Date: 21 May 2022, 6–8pm
Location:  Good Press, Glasgow

Infection was conceived as a chain reaction through which 10 artists and writers (from SPAM Press and Syllabus VI) made work in response to each other throughout 2021. Published online and in a special print edition – the evening will also include responses from six other invited artists and writers, including EOP Members Bettina Furnée, Helen Hamilton, and Sam Williams & Emelia Kerr Beale.

Other contributing artists include Kirsty Dunlop, Alice Hill-Woods, Freya Johnson Ross, Loll Jung, Max Parnell, Maria Sledmere, Daniel Trivedy, Ciara Maguire, Tamir Pettet, Clara Raillard, and Jude Browning & Corin Sworn.

For more information, or to secure your ticket, click HERE, or visit

Access Notes: There is on-street parking directly in front of the shop. There is a small step at entry, approximately 3 inches, and we have a ramp that can be installed for wheelchair users. Please email and this will be arranged for you. There is a gender-neutral toilet on-premises, however, it is not wheelchair accessible.

Sam Williams is an artist working across video, live performance and collage. His research is focused on multispecies entanglements, mycelial networks, ecological systems and folk mythologies and how they can inspire ideas for present and future ways of non-human-centric living.

Dutch-born multi-disciplinary artist Bettina Furnée initially read art history and trained at David Kindersley’s Workshop, before graduating with a Masters in Public Art from Chelsea College of Arts. She has been commissioned extensively by art organisations and public sector bodies; exhibited in solo and group shows, and has been awarded residencies and grants in support of self-initiated projects. Her work is viewed through the lens of agency, and Bettina often situates her work in places where power resides, to explore the fragility of the dominant narrative and alternative readings.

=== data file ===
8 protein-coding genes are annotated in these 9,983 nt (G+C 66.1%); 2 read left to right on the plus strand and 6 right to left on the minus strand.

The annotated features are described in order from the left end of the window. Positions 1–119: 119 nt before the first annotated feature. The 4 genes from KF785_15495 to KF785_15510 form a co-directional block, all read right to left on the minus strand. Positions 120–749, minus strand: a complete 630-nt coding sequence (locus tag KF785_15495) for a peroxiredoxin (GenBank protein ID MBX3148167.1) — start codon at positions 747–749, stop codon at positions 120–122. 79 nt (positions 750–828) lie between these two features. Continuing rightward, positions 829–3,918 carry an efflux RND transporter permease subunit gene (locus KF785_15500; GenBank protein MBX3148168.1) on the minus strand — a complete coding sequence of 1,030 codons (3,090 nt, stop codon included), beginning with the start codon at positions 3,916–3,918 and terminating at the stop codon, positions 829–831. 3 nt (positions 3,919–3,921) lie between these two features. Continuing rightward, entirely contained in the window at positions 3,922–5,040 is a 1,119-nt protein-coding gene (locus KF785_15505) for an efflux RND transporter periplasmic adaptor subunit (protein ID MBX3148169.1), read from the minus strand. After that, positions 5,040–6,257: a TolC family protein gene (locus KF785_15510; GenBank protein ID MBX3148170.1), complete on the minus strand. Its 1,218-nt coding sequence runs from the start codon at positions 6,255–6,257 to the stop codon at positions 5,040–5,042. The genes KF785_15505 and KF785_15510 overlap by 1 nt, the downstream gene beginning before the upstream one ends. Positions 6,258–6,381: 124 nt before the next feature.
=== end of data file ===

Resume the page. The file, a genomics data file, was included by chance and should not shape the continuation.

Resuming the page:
Helen Hamilton‘s practice is mainly sculptural, often using found objects alongside soft sculpture pieces. Helen frequently combines fabrics with objects reminiscent of furniture or domesticity, or small ‘totemic’ objects, but has also employed print, photography, and writing. She is interested in ideas around animacy and the role of objects. Much of her research is rooted in object-oriented ontology and material culture studies, with a particular interest in actor-network theory and the role of made objects.

Emelia Kerr Beale is a Nottingham-born artist, currently based in Glasgow. They work across drawing, sculpture and textiles to process the complexities of illness and centre experiences of discomfort, pleasure, anxiety and joy. As a person with ADHD, they believe neurodivergent ways of making and thinking are meaningful artistic approaches, and their work is often informed by impulsivity and a necessity of means. Their research is rooted in feminist disability studies and queer theory, as well as lived and embodied experience. Emelia is passionate about rejecting gendered neuro-normativity and resisting notions of ‘productivity’ under capitalism that permeate language around neurodiversity at every level, and therefore a lot of their thinking is around rest and the rested body.